Lake Titicaca, Peru - Stein Travel

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Welcome to Lake Titicaca

Regarded as the highest navigable lake in the world at 12,580 feet (3,825m), Lake Titicaca covers 3,861 square miles (10,000 sq km) and is shared by neighbouring Bolivia and Peru. It has clear water, numerous islands and most importantly a place in Inca history. To many Peruvians, it is a revered and mythical place: legend has it that the founders of the Inca Empire, descendants of the sun, rose from the waters of the lake to create the ancient civilisation. The Uros Indians today live on unique man-made floating islands in the lake, believing they are the direct descendants of the Inca royalty.

For centuries the Uros people have built their homes and made their boats from the abundant source of reeds that grow in the shallows of Lake Titicaca. The islands are made from many springy layers of reeds that are continually added to replace the rotting layers below and it is not uncommon for the islands to drift after heavy rains. Fisherman can be seen navigating the water channels in beautifully crafted, sturdy 'canoes', some with reed figureheads forming a creative extension of the prow. Excursions to the floating islands have become rather commercialised and many visitors are put off by the throngs of children begging for sweets and the persistence of the souvenir sellers, but its popularity remains due to the fact this unusual and fascinating way of life is not found anywhere else in the world.

Further out into the lake and therefore less visited, but more beautiful, are the two fixed islands of Taquile and Amantani, with a genuine traditional lifestyle without electricity or solid infrastructure that gives visitors a glimpse of pre-colonial Andean Peru. The inhabitants of the attractive island of Taquile still use age-old weaving techniques and wear colourful traditional clothes, and the steep-sided fertile shores are covered in pre-Inca agricultural terraces that are the basis for the island's self-sufficient economy. The larger island of Amantani is a basket-weavers island and traditional crafts like stone masonry, and Inca structures of agriculture and trade are still practiced.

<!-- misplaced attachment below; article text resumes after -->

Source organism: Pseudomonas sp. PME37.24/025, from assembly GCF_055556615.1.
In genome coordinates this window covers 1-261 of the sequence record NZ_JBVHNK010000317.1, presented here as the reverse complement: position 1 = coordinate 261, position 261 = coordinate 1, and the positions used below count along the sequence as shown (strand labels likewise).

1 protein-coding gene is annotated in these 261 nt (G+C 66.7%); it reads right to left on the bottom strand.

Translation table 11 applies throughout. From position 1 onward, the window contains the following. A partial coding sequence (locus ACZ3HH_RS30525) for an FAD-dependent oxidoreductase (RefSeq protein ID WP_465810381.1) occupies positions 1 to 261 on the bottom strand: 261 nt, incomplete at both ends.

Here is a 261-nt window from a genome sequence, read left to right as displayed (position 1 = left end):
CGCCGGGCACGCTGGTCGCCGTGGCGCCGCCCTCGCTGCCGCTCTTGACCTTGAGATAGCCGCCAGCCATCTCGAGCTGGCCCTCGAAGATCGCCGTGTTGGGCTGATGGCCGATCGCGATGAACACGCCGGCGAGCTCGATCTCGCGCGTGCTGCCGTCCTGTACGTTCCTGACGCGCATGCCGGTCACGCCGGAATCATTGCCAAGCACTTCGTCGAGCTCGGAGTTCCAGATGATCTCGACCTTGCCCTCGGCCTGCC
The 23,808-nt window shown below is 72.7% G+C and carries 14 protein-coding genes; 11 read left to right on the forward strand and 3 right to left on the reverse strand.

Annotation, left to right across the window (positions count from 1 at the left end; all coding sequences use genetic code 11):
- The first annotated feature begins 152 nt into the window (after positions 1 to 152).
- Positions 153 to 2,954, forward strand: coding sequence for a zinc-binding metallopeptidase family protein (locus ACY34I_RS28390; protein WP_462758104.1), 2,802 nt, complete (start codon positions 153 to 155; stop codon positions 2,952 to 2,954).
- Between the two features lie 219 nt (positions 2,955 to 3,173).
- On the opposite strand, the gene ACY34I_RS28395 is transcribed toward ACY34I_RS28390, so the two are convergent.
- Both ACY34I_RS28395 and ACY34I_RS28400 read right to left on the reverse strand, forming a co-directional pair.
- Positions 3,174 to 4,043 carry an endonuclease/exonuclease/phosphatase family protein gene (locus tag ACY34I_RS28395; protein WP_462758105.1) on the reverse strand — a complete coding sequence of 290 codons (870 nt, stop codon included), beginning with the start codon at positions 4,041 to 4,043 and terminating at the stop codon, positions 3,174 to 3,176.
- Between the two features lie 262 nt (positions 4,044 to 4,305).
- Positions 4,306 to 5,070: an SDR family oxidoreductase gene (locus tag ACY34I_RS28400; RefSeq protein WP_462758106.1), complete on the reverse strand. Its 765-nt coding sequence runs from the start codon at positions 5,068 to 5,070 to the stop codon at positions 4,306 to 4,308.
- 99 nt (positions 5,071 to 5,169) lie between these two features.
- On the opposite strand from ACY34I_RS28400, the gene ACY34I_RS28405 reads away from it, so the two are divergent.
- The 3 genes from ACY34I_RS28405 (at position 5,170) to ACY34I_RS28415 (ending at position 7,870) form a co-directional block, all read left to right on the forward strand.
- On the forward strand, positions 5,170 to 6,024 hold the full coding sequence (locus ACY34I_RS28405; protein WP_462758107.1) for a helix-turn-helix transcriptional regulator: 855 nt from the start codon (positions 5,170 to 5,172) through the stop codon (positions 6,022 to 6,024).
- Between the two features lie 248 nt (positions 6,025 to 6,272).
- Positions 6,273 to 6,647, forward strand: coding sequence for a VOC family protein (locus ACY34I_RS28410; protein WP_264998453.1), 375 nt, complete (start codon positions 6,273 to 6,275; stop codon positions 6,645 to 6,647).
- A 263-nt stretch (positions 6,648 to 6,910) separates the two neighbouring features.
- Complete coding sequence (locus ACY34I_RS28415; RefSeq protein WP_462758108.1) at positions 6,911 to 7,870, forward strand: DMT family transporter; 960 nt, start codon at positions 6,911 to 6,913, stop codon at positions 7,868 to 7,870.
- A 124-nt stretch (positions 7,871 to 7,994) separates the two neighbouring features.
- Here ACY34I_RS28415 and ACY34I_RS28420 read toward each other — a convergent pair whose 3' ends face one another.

Day tours can be arranged from Puno, taking travellers to the Floating Islands, and the two natural islands where traditional hospitality and accommodation is provided by the local residents; or boat trips depart for each island individually at various times throughout the day.


Lake Titicaca's climate and weather is largely influenced by its altitude as well as 'El Niño' which is known to cause serious droughts in the area. It experiences a generally pleasant and sunny climate throughout the day, especially from February to November, but the cool wind off the lake can make for some very chilly nights. The maximum average temperature in the northern Altiplano ranges from around 59F to 63F (15C to 17C) during the day while the nights are much colder averaging 33F (0.5C) in summer and (-10C) in winter at night. The average year-round temperature is 53F (12C) and most rainfall occurs during midsummer in December and January.

Spanish and Quechua are the official languages, but many other dialects are spoken. English is spoken only in major tourist centres and hotels.

The official currency is Nuevo Sol (PEN) divided into 100 céntimos. Visa is the most widely accepted credit card, but all major international credit cards, including Diners Club and MasterCard, are accepted in many, but not all, establishments. Outside Lima facilities may be more limited. Travellers cheques may also be difficult to exchange in small towns and villages, and travellers are advised to have cash on hand. US Dollars are the easiest currency to exchange and plenty of restaurants, hotels and shops in the main cities accept dollars for payment. Casas de cambio(exchange bureaux) often give better rates than hotels and banks and can be found in any town on the tourist circuit. ATMs are available in the main cities.

Local time is GMT -5.

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